The inclusion of built-in neutral density filters make it even possible to take handheld long exposures during the day. While Mark II’s predecessor had this feature, the new camera goes one step further with the addition of graduated neutral density filters. GNDs slip over the lens in order to darken the sky to avoid overexposure. The OM-1 Mark II uses computational photography to do that internally — no physical filters required. You can adjust the intensity and see the effect before you shoot. The camera’s controls allow you to adjust where the filter falls so that it covers the sky even when the horizon is at an angle.


While the OM-1 Mark II’s predecessor offered subject detection autofocus, OM System has improved accuracy on the new model. Bird eye AF is a major boost for beginner wildlife photographers. The feature works well most of the time, but struggles if branches or leaves cover part of the animal. It also has some difficulty in backlighting. In my experience, Canon’s high-end cameras do a better job of picking a bird out of a mess of branches.

A sample photo from the OM System OM-1 Mark II
Edited RAW


In general, autofocus performance is solid — if not the absolute best. With the fastest subjects heading straight towards the camera, expect a few dropped frames. For example, photographing my dog with animal eye AF at 10 fps, around 20 percent of the resulting shots were soft. The camera does better if the subject isn’t heading straight towards it. The OM-1 Mark II snaps images as fast as 50 fps (120 fps if you don’t need autofocus). Your hard drive will cry handling that many images though, and slower speeds also benefit from a blackout-free viewfinder. The OM-1 Mark II also includes more RAM than before, so the camera can sustain those fastest burst speeds for twice as long.

These features work to help the camera do more, both without using accessories and in the hands of more novices. Like it predecessor, the OM-1 Mark II can also merge multiple images for sharper photos and star trails, or start taking photos early to correct bad timing. In scenes without movement, handheld high-res mode can merge multiple images into a 50-megapixel shot, or 80-megapixels with a tripod.

The camera captures video at up to 4K 60p, with the excellent eye AF boosting performance. Video isn’t a major selling point though, with competing options like the Panasonic G9 ii and GH6 offering 5.7K capture and ProRes support.


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OM System OM-1 Mark II sample image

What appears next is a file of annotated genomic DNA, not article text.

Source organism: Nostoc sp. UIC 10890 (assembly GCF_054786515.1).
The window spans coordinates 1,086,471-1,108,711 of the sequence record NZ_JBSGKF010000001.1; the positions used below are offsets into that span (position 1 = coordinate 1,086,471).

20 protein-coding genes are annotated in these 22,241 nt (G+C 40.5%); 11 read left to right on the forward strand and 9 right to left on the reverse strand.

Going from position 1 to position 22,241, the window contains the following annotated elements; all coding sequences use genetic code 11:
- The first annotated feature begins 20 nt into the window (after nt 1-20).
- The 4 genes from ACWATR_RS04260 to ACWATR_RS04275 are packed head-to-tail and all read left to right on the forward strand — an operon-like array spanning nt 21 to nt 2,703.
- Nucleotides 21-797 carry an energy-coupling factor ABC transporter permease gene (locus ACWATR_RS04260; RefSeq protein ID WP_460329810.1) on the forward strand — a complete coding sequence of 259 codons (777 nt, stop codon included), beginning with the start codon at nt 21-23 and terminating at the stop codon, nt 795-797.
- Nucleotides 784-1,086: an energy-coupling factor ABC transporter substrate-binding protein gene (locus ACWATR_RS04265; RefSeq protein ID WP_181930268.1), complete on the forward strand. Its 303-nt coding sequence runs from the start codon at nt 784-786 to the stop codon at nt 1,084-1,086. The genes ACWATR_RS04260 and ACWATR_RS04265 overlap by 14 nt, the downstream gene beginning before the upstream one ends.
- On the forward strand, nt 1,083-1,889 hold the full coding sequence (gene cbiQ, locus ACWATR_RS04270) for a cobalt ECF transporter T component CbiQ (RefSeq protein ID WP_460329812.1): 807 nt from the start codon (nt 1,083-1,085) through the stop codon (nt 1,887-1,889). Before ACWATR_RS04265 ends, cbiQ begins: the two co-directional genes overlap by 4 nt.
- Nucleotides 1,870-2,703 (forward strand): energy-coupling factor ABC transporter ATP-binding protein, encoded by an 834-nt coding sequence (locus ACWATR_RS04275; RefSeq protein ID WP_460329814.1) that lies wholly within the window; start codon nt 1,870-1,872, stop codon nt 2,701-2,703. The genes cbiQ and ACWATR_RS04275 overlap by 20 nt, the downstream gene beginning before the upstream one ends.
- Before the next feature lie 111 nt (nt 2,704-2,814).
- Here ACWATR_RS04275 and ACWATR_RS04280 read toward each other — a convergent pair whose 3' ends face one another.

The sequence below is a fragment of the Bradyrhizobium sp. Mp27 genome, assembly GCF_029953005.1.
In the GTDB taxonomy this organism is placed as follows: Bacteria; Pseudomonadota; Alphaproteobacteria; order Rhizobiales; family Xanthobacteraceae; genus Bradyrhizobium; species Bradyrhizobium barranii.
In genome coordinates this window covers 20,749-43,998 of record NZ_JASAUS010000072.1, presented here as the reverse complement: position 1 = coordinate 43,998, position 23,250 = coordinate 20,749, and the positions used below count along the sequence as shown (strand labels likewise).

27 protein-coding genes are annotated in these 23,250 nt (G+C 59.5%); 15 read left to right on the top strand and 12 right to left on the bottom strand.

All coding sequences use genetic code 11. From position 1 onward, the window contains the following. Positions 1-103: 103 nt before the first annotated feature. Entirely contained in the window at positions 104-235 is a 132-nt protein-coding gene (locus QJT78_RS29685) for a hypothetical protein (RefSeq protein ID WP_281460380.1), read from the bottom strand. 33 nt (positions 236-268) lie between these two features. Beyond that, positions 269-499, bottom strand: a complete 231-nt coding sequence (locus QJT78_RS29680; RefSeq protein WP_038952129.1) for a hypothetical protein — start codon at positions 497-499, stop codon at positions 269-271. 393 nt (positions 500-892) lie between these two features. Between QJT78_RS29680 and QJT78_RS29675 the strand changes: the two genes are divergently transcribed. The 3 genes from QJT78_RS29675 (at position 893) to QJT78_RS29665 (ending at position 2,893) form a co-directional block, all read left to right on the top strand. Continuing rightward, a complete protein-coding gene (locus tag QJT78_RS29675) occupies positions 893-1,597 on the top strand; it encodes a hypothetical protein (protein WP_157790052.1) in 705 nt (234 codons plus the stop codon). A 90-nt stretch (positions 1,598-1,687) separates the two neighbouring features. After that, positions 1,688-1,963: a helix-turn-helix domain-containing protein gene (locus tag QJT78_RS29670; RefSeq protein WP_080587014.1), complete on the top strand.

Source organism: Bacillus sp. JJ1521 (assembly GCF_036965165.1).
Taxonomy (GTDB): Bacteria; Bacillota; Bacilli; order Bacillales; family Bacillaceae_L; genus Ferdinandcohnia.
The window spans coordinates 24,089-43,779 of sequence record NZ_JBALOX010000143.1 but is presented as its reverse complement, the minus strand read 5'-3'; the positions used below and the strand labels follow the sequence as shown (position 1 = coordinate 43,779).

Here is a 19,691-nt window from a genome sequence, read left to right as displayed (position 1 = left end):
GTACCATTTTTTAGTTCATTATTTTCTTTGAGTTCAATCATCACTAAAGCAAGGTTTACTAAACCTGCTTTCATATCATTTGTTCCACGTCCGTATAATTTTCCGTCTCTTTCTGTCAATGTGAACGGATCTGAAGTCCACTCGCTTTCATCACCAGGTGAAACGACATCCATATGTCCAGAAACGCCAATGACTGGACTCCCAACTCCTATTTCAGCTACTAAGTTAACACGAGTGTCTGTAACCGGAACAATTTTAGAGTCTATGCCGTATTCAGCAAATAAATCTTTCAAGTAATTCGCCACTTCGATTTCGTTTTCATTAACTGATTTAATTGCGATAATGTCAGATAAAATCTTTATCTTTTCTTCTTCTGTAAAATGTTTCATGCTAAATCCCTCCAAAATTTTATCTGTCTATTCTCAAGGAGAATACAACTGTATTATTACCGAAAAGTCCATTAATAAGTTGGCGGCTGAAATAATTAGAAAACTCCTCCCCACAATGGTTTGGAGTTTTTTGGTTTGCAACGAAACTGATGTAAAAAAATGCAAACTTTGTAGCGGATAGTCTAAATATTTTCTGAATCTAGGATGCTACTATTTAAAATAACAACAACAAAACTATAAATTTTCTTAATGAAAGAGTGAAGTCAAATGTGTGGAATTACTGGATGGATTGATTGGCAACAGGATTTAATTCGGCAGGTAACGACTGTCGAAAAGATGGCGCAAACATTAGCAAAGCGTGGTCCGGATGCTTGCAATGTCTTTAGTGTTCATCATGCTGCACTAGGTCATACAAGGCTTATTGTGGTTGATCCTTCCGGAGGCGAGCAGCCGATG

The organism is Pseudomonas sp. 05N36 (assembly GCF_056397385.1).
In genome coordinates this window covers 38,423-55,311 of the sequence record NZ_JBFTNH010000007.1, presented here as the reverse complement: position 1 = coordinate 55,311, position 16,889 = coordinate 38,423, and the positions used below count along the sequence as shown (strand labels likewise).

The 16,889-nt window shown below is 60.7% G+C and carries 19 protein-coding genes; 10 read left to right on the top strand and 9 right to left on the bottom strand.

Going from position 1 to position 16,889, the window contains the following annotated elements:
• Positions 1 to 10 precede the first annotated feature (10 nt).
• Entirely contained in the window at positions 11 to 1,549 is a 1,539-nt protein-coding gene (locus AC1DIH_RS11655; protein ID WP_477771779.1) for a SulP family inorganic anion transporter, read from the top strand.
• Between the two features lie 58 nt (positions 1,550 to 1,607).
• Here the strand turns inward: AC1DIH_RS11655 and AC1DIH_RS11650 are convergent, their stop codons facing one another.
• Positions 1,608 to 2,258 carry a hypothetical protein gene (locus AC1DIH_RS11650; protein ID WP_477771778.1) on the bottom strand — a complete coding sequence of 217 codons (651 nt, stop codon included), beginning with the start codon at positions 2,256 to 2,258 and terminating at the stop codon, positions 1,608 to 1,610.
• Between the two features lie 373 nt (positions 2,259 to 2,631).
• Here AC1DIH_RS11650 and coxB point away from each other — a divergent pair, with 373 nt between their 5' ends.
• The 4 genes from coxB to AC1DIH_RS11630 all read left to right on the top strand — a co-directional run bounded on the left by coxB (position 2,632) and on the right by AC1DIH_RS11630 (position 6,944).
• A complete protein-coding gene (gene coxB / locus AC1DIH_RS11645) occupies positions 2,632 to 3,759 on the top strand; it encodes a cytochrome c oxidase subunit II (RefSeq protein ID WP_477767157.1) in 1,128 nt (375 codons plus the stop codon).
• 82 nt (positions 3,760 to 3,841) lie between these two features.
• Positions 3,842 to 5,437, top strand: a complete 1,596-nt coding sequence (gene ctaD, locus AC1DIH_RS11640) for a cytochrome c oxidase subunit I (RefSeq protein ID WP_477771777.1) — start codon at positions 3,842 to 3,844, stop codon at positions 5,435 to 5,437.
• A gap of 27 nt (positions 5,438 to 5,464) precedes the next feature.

Image quality

Good, but not the best for a camera this pricey

The OM-1 Mark II produces good images, though you can expect better results from a full-frame camera. That’s unsurprising, as the 20.4-megapixel Micro Four Thirds sensor and TruePic X processor is the same hardware that’s tucked inside the earlier model. I don’t feel the same awe viewing images from the OM-1 Mark II at 100 percent resolution as I do with full frame competitors at the same price point. Photos are sharp and colorful, but don’t feature as much detail as those produced by a higher-resolution camera. Image grain is tolerable at ISO 3,200. I’d use the camera up to ISO 12,800 if push comes to shove.

A sample photo from the OM System OM-1 Mark II
ISO 12800

OM System OM-1 Mark II sample image


However, the 2X crop factor brings benefits when working with telephoto lenses. You can get closer to subjects with the OM-1 Mark II because a 600mm lens is equivalent to a 1200mm on a full frame body — and is more affordable and lightweight.

Verdict

The OM System OM-1 Mark II is one of the most capable cameras I’ve used, but I’ve seen other $2,400 cameras produce better photographs. The OM-1 Mark II’s features make it one of the best Micro Four Thirds bodies available. If you want carry lighter lenses and fewer accessories on your next adventure, the camera is an excellent choice. It can manage some long exposures without filters and sometimes even without a tripod. It can also complete focus stacking and live composites without Photoshop. Those features are excellent for travel, along with making difficult photography easier for hobbyists.


By comparison, the Panasonic G9 II offers more resolution and excellent color profiles. However, I think the OM-1 II features better eye AF, along with extras like built-in ND and GNDs, as well as a no-blackout viewfinder. OM System’s latest flagship also offers longer battery life at 520 shots.

The OM-1 Mark II is one of the best cameras for travel and a top option for the Micro Four Thirds format. However, if pure image performance are important to you, the OM-1 Mark II can’t compete with similarly priced full-frame cameras. For travelers, beginners who want more than a plasticky novice model and genres where the 2x crop factor is a pro rather than a con, the OM-1 Mark II is well worth considering.

A photo of the OM System OM-1 Mark II

OM System OM-1 Mark II

Editor’s Choice

Pros

  • 8.5 stops of stabilization
  • Built-in NDs and GNDs
  • Solid autofocus with subject detectijon and astrophotography
  • Fast burst speeds
  • Durable, compact construction
Cons

  • Full frame offers better image quality
  • Pricey
  • Lacks ProRes video